Thanks for your advices.
Just wanted to mention an algorithm which I was very impressed by and
which might be an awesome addition to scikit-image. The algorithm is
called COSFIRE (Combination of Shifted Filter Responses).
I saw a talk by Geore Azzopardi, who presented the use of the algorithm
for object and patter recognition. I was very impressed with the quality
of segmentation of the shown examples, but also with the wide variety of
image data (e.g. retina images, traffic signs, hand-written characters,
The filter is inspired by how the brain processes visual information,
and according to the author the algorithm is actually quite simple. The
algorithm was the topic of his PhD and he's going to continue working on
it in his new job.
The code (in Matlab) is available, so it might be worth a shot to try
and port it to Python.
- PhD thesis: http://www.cs.rug.nl/~george/phd-thesis/
- Matlab code: nl.mathworks.com/matlabcentral/fileexchange/37395
- Paper in MIA:
I'm pleased to announce version 1.0 of imageio - a library for reading
and writing images. This library started as a spin-off of the freeimage
plugin in skimage, and is now a fully-fledged library with unit tests
Imageio provides an easy interface to read and write a wide range of
image data, including animated images, volumetric data, and scientific
formats. It is cross-platform, runs on Python 2.x and 3.x, and is easy
Imageio is plugin-based, making it easy to extend. It could probably use
more scientific formats. I welcome anyone who's interested to contribute!
install: pip install imageio
release notes: http://imageio.readthedocs.org/en/latest/releasenotes.html
I am pleased to see interest in the COSFIRE approach that I started during
my PhD studies.
The COSFIRE approach is a trainable pattern recognition approach which can
be applied to several applications, including feature detection, object
recognition and localization, image classification, contour detection and
vessel segmentation. The selectively for a pattern of interest is
automatically configured in a training process. The method involves several
computations that are independent of each other, and thus it can be easily
implemented using parallel programming (e.g. on a GPU). The original paper
(http://www.cs.rug.nl/~george/articles/PAMI2013.pdf) combines information
about the contours of the concerned pattern. We now have another paper
which is currently being reviewed for CVPR2015 where we show that by adding
colour information COSFIRE filters become even more robust.
Please feel free to send me other ideas on how this work can be developed
I would be very happy and available to work with an undergraduate or a
postgraduate student (or any other person) to have this parallel
implementation in Python. I see that you already added it to the
Requested-features page. You can also add my contact details (geazzo@gmail)
there for the interested readers.
All my papers can be freely downloaded from my
On Tuesday, 16 December 2014 15:22:45 UTC+1, Stefan van der Walt wrote:
> On Tue, Dec 16, 2014 at 1:57 PM, Pratap Vardhan <prat...(a)gmail.com
> > I found few copies of the paper hosted by universities. I haven't
> checked if
> > these are the actual pre-prints - However, by the citation it looks like
> Thanks! I've added it to the list:
I have recently been attempting to modify some existing skimage code to
display regionprops for a labeled image (e.g. area or eccentricity)
I initially tried to translate a vectorized bit of old matlab code I had,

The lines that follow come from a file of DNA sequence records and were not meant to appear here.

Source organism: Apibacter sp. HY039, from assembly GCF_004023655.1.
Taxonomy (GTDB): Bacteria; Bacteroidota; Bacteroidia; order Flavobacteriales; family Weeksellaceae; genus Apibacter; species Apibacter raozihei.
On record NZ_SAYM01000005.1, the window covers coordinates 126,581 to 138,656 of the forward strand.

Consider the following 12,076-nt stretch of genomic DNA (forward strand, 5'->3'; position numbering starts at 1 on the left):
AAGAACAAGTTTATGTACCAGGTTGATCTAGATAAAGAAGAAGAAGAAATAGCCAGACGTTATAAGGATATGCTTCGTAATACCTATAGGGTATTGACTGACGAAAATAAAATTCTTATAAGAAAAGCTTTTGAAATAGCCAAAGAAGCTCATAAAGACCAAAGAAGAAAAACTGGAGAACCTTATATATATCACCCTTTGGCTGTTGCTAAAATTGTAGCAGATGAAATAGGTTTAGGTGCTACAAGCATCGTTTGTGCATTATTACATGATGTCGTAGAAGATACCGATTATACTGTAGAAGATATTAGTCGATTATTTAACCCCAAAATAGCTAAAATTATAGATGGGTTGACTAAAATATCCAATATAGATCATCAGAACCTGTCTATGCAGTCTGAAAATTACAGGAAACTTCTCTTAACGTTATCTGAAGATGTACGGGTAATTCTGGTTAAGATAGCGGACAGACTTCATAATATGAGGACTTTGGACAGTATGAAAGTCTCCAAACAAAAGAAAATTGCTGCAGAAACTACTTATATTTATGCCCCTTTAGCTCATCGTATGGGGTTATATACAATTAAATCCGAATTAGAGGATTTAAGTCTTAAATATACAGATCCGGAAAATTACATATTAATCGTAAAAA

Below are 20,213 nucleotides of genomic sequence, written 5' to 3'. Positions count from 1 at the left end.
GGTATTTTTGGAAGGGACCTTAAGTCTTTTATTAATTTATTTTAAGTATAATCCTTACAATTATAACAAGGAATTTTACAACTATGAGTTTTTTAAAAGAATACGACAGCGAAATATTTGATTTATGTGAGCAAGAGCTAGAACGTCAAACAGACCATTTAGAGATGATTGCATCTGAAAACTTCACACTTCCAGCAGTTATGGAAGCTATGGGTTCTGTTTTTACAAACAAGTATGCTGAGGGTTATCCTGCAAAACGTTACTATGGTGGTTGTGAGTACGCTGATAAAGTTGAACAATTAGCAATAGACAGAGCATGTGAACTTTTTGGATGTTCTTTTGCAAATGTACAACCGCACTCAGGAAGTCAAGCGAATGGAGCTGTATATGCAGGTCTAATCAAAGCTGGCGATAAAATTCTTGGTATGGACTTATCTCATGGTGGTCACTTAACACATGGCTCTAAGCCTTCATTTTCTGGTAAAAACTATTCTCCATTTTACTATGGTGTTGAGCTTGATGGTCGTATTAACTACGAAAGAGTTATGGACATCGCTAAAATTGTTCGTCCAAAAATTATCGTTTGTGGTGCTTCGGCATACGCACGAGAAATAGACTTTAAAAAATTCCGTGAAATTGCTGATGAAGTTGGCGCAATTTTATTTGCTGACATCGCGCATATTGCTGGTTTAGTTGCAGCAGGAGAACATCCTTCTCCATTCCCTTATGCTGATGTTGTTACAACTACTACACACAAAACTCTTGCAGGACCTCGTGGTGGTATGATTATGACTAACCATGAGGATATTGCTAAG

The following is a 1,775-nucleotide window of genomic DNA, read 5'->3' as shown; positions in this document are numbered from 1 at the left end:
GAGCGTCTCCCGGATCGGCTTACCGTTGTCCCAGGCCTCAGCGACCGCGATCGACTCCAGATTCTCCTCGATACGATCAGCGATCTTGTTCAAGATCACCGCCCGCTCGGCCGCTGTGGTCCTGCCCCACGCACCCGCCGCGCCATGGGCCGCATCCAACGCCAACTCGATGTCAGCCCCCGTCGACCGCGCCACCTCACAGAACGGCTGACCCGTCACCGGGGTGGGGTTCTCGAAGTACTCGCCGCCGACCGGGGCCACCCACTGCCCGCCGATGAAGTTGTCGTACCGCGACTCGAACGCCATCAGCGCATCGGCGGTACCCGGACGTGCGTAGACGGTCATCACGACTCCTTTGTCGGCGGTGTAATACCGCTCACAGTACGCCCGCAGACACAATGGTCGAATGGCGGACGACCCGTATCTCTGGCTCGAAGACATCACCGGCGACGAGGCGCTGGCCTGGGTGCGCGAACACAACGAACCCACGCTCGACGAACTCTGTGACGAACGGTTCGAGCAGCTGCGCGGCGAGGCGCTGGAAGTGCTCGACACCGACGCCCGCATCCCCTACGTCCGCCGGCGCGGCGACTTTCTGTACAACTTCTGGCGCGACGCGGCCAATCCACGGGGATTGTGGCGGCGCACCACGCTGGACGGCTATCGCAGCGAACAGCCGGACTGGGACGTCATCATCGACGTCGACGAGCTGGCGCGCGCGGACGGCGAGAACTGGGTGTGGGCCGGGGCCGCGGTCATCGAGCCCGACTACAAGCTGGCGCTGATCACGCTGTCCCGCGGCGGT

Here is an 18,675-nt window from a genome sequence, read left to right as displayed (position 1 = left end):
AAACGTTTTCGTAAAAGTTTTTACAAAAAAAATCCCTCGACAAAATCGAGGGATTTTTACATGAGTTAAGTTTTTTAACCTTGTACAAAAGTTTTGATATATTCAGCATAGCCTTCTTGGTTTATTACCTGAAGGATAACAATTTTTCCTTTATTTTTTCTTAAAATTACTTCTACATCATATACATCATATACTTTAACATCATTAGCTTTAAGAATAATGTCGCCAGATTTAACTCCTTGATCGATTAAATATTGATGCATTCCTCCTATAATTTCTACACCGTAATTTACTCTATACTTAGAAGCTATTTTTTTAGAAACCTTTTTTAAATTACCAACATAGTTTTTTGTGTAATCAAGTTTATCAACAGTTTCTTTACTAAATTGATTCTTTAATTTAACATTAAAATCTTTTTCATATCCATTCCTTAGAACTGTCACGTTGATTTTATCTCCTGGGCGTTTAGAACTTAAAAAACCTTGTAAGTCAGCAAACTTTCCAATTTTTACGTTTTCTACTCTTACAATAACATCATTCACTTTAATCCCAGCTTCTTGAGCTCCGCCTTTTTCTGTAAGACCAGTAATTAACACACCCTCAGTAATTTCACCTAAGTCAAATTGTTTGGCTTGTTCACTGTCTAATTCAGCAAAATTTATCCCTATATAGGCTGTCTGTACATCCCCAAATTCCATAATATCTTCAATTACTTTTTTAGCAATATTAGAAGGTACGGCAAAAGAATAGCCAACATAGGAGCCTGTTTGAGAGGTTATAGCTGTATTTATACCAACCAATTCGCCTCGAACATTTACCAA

but gave up on that and decided to alter the existing label2rgb skimage
I am attempting to change each label value to it's area property value
similar to the label2rgb "avg" function.
so I have:
labels = a labeled image
out = np.zeros_like(labels) #a blank array
labels2 = np.unique(labels) #a vector of label vals
out = np.zeros_like(labels)
Props = regionprops(labels, ['Area'])
bg = (labels2 == bg_label)
labels2 = labels2[labels2 != bg_label]
out[bg] = 0
for label in labels2:
mask = (labels == label).nonzero()
color = Props[label].area
out[mask] = color
but the "out" props image does not correspond to the correct area values?
Can anyone help me with this?
It also throws the following error:
"list index out of range"
It would certainly be useful to have a way to view the spatial distribution
of label properties in this way - perhaps in a future skimage version?
I am attempting this install on Windows with
>pip install .
as per the instructions.
The last compiler I have access to, is Visual Studio 10, so according to
scikit-learn, and digging through the compiler script, it should be the
last one recognized for .dll compilation before Python 3.5.
I have the following errors right at the end of the build. This is under a
fresh Anaconda install, with all the packages updated.
C:\Program Files (x86)\Microsoft Visual Studio 10.0\VC\BIN\amd64\cl.exe /c
/nologo /Ox /MD /W3 /GS- /DNDEBUG -IC:\Anaconda3\lib\core\include
-IC:\Anaconda3\include -IC:\Anaconda3\include /Tcskimage\_shared\geometry.c
Found executable C:\Program Files (x86)\Microsoft Visual Studio 10.0\VC\BIN\
282: UserWarning: Normalizing '0.11dev' to '0.11.dev
error: Command "C:\Program Files (x86)\Microsoft Visual Studio
10.0\VC\BIN\amd64\cl.exe /c /nologo /Ox /MD /W3 /GS- /DNDEBUG
/Fobuild\temp.win-amd64-3.4ared\geometry.obj" failed with exit status 2
C:\Anaconda3\include\pyconfig.h(68) : fatal error C1083: Cannot open
include file: 'io.h': No such file or directory
Rolling back uninstall of scikit-image
Command "C:\Anaconda3\python.exe -c "import setuptools,
'open', open)(__file__).read().replace('\r\n', '\n'), __file__, 'exec'))"
install --record C:\cygwin64\tmp\pip-xqr2l87y-recor
--single-version-externally-managed --compile" failed with error code 1 in